Make sure you have a separate file for the legal documents which you receive from your lawyer. There have been horror stories of busy medical practices filing the letters from their attorney with the medical chart and when plaintiff’s attorneys ask for updates or perhaps the chart again, they also get the letters from your attorney included which are privileged and confidential.
Ask your attorney early about an expert. An expert ought to be retained early so that he or she can review the chart and determine what issues may have merit. Often we look at these cases through biased eyes, even if we are attempting to be as candid as possible. Having an expert early on, certainly prior to your deposition, can be very helpful from a preparation standpoint. Ask your attorney to provide you with a curriculum vitae of the proposed expert. Jurors tend to give experts more credibility who have a balanced mixture of academic and clinical experience; they do not particularly want to see someone whose purely in an ivory tower.
Consider whether different experts are needed for different aspects of the case. Malpractice cases are generally divided into three issues. Was there a breach in the standard of care? This means having an expert who is familiar with the standard of care in your specialty, understands the facts in the particular case and can opine on whether the care and treatment met that standard of care. The next question is one of causation. Is there a relationship or a substantial factor between the alleged breach of the standard of care and damages (which is the third issue)? Often this may involve a different type of expert than the one who comments on the standard of care. For example, in a failure to diagnose breast cancer case for a family doctor you may find yourself with an expert in family practice, an oncologist, and then a pathologist who reviews the slides and provides causation and damage testimony.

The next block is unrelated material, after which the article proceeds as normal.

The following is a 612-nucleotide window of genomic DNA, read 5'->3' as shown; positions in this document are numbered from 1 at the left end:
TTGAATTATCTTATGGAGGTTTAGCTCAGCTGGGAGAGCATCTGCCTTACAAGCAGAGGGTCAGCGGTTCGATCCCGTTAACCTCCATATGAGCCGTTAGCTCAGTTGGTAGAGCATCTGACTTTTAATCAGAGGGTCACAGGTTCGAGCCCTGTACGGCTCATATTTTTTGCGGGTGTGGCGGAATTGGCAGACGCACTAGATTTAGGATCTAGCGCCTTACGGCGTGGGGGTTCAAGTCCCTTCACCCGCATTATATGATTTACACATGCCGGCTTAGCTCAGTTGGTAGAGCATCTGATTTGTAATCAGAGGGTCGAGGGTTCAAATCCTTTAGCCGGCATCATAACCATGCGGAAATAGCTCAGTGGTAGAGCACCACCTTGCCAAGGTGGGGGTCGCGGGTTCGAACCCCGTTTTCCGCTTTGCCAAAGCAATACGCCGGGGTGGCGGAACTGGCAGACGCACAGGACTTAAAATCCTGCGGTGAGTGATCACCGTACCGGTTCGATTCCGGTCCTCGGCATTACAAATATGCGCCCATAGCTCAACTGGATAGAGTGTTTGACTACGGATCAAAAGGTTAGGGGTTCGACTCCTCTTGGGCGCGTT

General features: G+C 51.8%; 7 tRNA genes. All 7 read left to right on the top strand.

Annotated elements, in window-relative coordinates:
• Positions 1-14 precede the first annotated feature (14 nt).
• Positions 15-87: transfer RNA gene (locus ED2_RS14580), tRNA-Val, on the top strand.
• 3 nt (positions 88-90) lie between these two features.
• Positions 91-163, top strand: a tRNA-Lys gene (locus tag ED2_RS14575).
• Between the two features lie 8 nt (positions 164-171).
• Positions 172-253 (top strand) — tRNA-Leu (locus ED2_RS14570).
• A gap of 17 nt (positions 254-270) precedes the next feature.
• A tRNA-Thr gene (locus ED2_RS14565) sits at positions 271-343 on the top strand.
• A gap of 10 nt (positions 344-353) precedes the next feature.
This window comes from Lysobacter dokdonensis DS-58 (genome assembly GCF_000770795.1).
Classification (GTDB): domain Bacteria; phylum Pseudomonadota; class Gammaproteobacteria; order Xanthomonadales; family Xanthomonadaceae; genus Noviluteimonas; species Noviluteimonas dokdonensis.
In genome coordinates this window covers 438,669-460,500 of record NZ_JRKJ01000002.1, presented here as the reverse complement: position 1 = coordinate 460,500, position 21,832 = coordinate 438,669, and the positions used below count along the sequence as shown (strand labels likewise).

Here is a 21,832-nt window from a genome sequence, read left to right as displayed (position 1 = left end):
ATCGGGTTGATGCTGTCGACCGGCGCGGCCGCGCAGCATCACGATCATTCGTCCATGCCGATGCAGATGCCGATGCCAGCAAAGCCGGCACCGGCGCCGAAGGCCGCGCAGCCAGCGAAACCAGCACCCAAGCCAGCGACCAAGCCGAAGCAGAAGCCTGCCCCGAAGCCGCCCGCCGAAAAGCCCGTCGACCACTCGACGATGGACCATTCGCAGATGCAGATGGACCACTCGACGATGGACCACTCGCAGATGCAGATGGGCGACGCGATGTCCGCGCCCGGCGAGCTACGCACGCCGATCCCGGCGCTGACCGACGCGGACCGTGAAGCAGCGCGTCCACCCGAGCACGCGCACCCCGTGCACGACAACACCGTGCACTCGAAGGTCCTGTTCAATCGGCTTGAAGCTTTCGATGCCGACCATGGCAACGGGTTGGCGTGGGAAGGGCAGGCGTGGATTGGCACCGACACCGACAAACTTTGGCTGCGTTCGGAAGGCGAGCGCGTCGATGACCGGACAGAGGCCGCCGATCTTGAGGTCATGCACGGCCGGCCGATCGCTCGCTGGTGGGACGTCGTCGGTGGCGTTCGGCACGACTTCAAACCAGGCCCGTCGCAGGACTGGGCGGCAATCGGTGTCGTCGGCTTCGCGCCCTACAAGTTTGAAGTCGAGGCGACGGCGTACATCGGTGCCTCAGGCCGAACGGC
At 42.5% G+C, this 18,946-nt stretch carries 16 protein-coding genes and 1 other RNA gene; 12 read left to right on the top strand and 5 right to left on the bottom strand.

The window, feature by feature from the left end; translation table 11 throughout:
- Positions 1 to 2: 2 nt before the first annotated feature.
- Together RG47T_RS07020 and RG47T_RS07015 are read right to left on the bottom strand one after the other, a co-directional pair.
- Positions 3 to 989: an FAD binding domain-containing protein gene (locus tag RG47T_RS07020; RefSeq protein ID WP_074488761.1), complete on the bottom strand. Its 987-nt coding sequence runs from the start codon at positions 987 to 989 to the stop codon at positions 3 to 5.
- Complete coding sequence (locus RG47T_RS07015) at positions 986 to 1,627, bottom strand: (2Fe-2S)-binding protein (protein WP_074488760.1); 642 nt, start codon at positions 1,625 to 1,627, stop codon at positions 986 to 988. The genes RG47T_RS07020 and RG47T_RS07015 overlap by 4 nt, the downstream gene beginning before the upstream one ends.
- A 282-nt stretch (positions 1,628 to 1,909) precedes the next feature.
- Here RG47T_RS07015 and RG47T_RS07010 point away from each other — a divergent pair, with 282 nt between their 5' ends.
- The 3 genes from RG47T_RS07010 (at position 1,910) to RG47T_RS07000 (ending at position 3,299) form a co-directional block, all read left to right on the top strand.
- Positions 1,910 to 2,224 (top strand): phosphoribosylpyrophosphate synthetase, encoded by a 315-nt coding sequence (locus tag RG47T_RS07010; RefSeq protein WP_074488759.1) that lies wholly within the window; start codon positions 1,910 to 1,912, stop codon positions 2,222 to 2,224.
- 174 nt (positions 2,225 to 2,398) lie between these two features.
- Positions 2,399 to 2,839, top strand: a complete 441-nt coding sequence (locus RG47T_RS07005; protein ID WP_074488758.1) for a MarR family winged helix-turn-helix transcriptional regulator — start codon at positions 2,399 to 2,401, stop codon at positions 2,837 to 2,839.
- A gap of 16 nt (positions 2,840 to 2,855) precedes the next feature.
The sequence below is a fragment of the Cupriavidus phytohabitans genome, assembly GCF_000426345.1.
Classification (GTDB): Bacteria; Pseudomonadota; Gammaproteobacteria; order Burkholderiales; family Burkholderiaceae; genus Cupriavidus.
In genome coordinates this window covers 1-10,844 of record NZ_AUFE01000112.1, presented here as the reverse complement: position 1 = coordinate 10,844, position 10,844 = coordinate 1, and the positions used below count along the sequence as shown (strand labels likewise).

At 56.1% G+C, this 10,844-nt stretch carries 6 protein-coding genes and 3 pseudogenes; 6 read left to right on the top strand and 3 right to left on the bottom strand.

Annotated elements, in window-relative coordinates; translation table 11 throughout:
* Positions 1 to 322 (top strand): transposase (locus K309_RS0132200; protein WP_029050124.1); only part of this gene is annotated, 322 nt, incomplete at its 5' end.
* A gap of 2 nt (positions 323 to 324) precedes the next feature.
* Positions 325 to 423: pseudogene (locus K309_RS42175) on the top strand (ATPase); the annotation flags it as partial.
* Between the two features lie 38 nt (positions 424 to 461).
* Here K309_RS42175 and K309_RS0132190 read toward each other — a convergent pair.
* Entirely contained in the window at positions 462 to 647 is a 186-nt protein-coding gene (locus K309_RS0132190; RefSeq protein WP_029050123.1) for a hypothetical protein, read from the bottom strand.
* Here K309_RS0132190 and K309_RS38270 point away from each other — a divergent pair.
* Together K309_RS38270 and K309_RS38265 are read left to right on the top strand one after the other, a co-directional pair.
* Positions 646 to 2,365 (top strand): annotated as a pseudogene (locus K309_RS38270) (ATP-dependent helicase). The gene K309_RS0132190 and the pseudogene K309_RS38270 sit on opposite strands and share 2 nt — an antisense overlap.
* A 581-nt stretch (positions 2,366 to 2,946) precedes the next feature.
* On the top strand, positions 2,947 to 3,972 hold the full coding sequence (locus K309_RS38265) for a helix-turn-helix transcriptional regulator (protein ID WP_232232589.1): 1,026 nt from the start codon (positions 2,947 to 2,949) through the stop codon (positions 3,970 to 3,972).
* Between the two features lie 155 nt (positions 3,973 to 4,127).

Preparation is important at every stage: understanding the pleadings that have been filed; reviewing the answer to the complaint carefully; reviewing the answers to interrogatories for accuracy and correctness. One of the hallmarks of your defense will be your deposition. Making sure that you are adequately prepared for your deposition will go a long way toward either ending the case earlier or at least having a solid deposition if the case is tried. You should receive a copy of all documents that may be relevant at the deposition. Understanding the type of questions that will be asked and the method in which the particular attorney will ask questions is very helpful. Doctors can be very proactive and go on the offensive during deposition, but only with adequate preparation.
Understanding the process will also make the issue of settlement more understandable when or if it comes up. The question of settlement for physicians in Pa. is a critical issue, as professional liability insurers are becoming more stringent in their underwriting standards and having several claims could render a physician uninsurable. Although some malpractice insurance carriers may take the initial position that consent is not required, these insurers and the Pennsylvania Insurance Guaranty Association have a fiduciary obligation to you. If a physician is going to have a case settled without his or her consent, over their objection, and for reasons which the physician does not feel are in his or her best interests, they should contact their own attorney so that they truly understand their rights and options. A settlement is too significant of a decision and has too many implications to become simply a business decision. Those days are over.
Having a professional liability claim is like a statistical equation in which certain factors affect the outcome. You are an important part of that equation in so many ways. Getting involved early and often will help bring a little more peace of mind to you and also improve the equation.
James W. Saxton, Esq., is Chairman of Stevens & Lee Healthcare Litigation Group in Lancaster, Pa.